I don’t know what was in the water, because the frenzy of 1979’s Mad Max inspired imitators all over the world, from the Italian westerns with cars to the Filipino tricycle driving blasts of strangeness and, yes, this Japanese punk rock epic. This is one of the most frenetic and just plain loud movies I’ve ever seen, which made me fall in love with it right from the very first frame.
Whether its characters are rocking the stage, partying, fighting, getting wasted, hunting down a killer or battling any authority figure they can find, this is a film of noise, fury and high energy. It unites bikers, workers and punk as one to fight the Yakuza, which leads to the Battle Police shutting everything down.
Burst City has a soundtrack from all three of the major punk cities in Japan. The Stalin was from Tokyo, Machizo Machida was from Kansai, and The Roosters and the Rockers were from Kyushu. The cast and crew bonded by living on the post-apocalyptic set when they weren’t shooting, like some end of the world squatters.
Shot on filthy 16 mm film, this movie stops and starts, changes speeds and amplifies the strangeness throughout. Director Gakuryū Ishii is often cited as being a major influence on Japan’s cyberpunk culture with movies like Gojoe: Spirit War Chronicle and Electric Dragon 80.000 V, as well as music videos for The Roosters and Einstürzende Neubauten.
If you look closely, you can spot Japanese pro wrestling heel king Umanosuke Ueda, a bleach blonde heel who also shows up on Takeshi’s Castle. He’s one of the yakuza henchmen. If you’re a fan of New Japan Pro Wrestling’s Evil, you are watching the modern version of his character, which also inspired Mr. Gannosuke, Tatsutoshi Goto and Toru Yano.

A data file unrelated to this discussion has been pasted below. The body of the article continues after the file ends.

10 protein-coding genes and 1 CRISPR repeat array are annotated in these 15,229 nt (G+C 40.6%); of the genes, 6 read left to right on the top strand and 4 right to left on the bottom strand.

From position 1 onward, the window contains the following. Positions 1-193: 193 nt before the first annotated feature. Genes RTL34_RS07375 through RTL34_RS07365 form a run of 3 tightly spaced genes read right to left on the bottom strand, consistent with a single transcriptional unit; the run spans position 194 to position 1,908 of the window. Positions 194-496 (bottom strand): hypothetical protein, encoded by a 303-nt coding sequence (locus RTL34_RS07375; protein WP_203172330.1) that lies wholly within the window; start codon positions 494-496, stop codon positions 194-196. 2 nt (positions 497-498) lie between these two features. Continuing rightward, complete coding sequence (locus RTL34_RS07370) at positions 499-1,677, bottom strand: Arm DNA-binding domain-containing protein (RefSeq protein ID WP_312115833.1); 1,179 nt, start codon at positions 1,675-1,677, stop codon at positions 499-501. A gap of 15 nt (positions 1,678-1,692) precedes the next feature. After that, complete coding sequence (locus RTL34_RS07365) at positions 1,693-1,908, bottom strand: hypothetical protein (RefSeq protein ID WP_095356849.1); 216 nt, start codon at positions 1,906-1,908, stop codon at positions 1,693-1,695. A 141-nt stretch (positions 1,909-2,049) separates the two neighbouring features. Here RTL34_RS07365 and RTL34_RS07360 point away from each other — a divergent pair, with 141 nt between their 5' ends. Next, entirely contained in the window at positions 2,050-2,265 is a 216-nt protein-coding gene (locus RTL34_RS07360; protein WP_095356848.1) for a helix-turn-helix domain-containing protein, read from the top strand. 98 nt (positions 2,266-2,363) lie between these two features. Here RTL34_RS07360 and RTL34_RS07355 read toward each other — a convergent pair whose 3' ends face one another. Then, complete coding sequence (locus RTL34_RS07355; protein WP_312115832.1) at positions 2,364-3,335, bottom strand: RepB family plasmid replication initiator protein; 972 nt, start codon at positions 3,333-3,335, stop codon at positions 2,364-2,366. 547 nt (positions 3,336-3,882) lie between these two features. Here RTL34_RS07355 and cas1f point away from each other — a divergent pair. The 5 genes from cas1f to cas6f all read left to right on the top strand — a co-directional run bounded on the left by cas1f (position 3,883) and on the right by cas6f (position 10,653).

This is 115 minutes of punk bands screaming*, motorcycles, fistfights, cops getting shotgun blasted and astounding fashion choices. It’s non-stop imagery and sound. In my dreams of punk rock 1982 Tokyo, I imagine that everyone dressed and acted exactly like this film, racing dekotora trucks and chugging sake right out of the microwavable containers when they aren’t plugging holes in their amps so they get even more distortion out of them.
The Arrow Video re-release of this has a 1080p hi-def presentation, which is kind of awesome because this is one of the grainiest movies I’ve ever seen. It also has new audio commentary by Japanese film expert Tom Mes, a 56-minute interview with the director and a 27-minute discussion of the film with filmmaker Yoshiharu Tezuka on jishu eiga (self-made movies).
This is one weird trip that you should totally take. You can get this from Arrow Video. Grab a helmet or something to restrain yourself, because this movie feels like it could give you whiplash.
*Becca: “Is this movie just an hour of Japanese people screaming?”